GENERAL INTRODUCTION

1.1   Background to the study

Over the years, the uncertainty regarding the safety of goods transported through the seas has resulted in the insurance of those goods between the insured and the insurer with the sole aim of recovering from the insurer any loss or damage as the case may be of such goods, provided the terms and conditions of the insurance contract are fully complied with by the contracting parties.

Insurance contract is a contract of indemnity, an arrangement that normally relieves the insured of the intractable safety risk of his goods and transfers same to the risk bearer – the insurer. By this agreement, the assured undertakes to fulfill all stipulated conditions including but not limited to payment of agreed premium governing the contract, while the insurer undertakes a corresponding duty to faithfully and diligently indemnify the insured whenever the situation arises.

As a risk management tool, the basic role of insurance in the economic and social structure of the society is the provision of relief from the financial consequences of elements of uncertainty. Its principles have over the years been perfected and utilized for the purpose of protecting individuals and corporate bodies against financial losses arising from death or injury in the case of life or accident insurance, and or loss or damage in the case of property insurance1.

However, section 56 of Nigerian Marine Insurance Act2 which provides for proximate cause of loss among other things works untold hardship on the part especially of the assured against being indemnified for his lost or damaged goods. The hardships created by this section have resulted in frustration and loss of livelihood of many people in shipping businesses.      

One form of insurance contract and which is the focal point of this study is marine insurance contract.

Marine insurance is considered one of the oldest of the many forms of commercial protections and has flourished through the establishment of the institution of the “coffee- houses” wherein ‘underwriting’ was being conducted and from where the evolution and dominance of the Lloyd’s has stemmed as the world’s most famous insurance market3. It is a contract whereby the insurer


  1. IA Nwokoro and B C Ndikom Obed, ‘An Assessment of the Contributions of Marine Insurance to the Development of Insurance market in Nigeria’ Journal of Geography and Regional Planning, vol 5(8) 213, 18 April, 2012, (emphasis added).
  2. Cap M2 LFN 2004 (Loss and Abandonment: Included and Excluded Losses)
  3. K Noussia, The Principle of Indemnity in Marine Insurance contracts: A Comparative Approach, Springer, 2006.

undertakes to indemnify the assured in the manner and to the extent thereby agreed against marine losses, that is to say, the losses incident to marine adventure4, and marine adventure occurs when any ship, goods or other movables are exposed to maritime perils of which peril of the seas is obviously named as one of the perils5. The Marine Insurance Act defined maritime perils to mean, ‘perils consequent on or incidental to navigation of the sea, that is to say, perils of the seas, fire, war perils, pirates, rovers, thieves, capture, seizures, restraints, and detainments of princes and peoples, jettison, barratry and any other perils either of the like kind or which may be designated by the policy’6.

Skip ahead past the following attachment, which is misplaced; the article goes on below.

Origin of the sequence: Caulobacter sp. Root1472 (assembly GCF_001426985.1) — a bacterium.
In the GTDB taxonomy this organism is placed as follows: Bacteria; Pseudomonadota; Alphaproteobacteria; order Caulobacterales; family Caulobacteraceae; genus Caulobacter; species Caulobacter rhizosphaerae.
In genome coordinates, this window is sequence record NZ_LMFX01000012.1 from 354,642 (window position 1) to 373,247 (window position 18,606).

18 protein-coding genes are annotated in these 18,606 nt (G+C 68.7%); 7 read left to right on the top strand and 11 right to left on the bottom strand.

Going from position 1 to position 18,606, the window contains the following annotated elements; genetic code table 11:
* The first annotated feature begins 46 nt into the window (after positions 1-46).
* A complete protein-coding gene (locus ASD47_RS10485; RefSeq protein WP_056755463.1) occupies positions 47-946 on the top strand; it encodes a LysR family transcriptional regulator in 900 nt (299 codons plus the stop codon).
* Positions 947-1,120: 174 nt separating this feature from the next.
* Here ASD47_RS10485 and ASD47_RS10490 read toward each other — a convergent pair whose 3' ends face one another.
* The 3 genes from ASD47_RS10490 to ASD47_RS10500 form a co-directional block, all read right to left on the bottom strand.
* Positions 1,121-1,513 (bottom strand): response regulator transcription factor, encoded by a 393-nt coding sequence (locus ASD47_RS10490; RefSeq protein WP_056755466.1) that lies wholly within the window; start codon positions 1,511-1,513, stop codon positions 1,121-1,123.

The principle of indemnity in marine insurance contract and other insurance contracts was clearly and distinctly stated by Cotton, LG in Castellan v Preston7 where he said,

                        the very foundation, in my opinion of every rule which has been applied to insurance law is this, namely that the contract of insurance contained in a marine or fire (and that equally applied to accident policies) is a contract of indemnity and of indemnity only, and that this contract means that the assured, in a case of loss against which the policy has been made, shall be fully indemnified, but shall never be more than fully indemnified. This is the fundamental principle of insurance and if ever a proposition is brought forward which is at variance with it, that is to say, which either will prevent the assured from obtaining a full indemnity or which will give the assured more than a full indemnity, that proposition must certainly be wrong.

                        The uncertain nature of contract of insurance regarding the happening of the event and its time of happening was exemplified by Channel, J in Prudential Insurance Co v Inland Revenue Commissioner8, where he emphasized thus:

                                    …the next thing that is necessary is that the event should be one which involves some amount of uncertainty. There must be some uncertainty whether the event will happen or not, or if the event is one which must happen at some time or another, there must be uncertainty as to the time at which it will happen.      

The principle of indemnity, (being the reserved hope and the predominant factor attracting the assured into insurance contract) simply provides that where there is a loss or damage (total- actual or constructive, partial) of the insured subject matter, the insurer is duty-bound to indemnify the assured to exactly the value or extent of the loss or damage, no more, no less. However, for the assured to be entitled to such indemnity, he must have insurable interest in the subject matter at the time of the loss or damage9, must have maintained regular payment of the


  • S 3 Ibid, (n2).
  • S Hodges, Law of Marine Insurance, (Cavendish Publishing Ltd 1996).
  • S 5(3), (n2).
  • [1883] 1 QBD 380 (CA).
  • [1904]2 KB 658 @ 663.
  • S 7((2), (n4); Macaura v Northern Assurance Co Ltd [1925] AC 619; Salomon v Salomon [1897] AC 22.

premium10, and was not in breach of other fundamental terms and conditions of the contract, which otherwise are capable of vitiating the entire contract and denying him rights to be indemnified.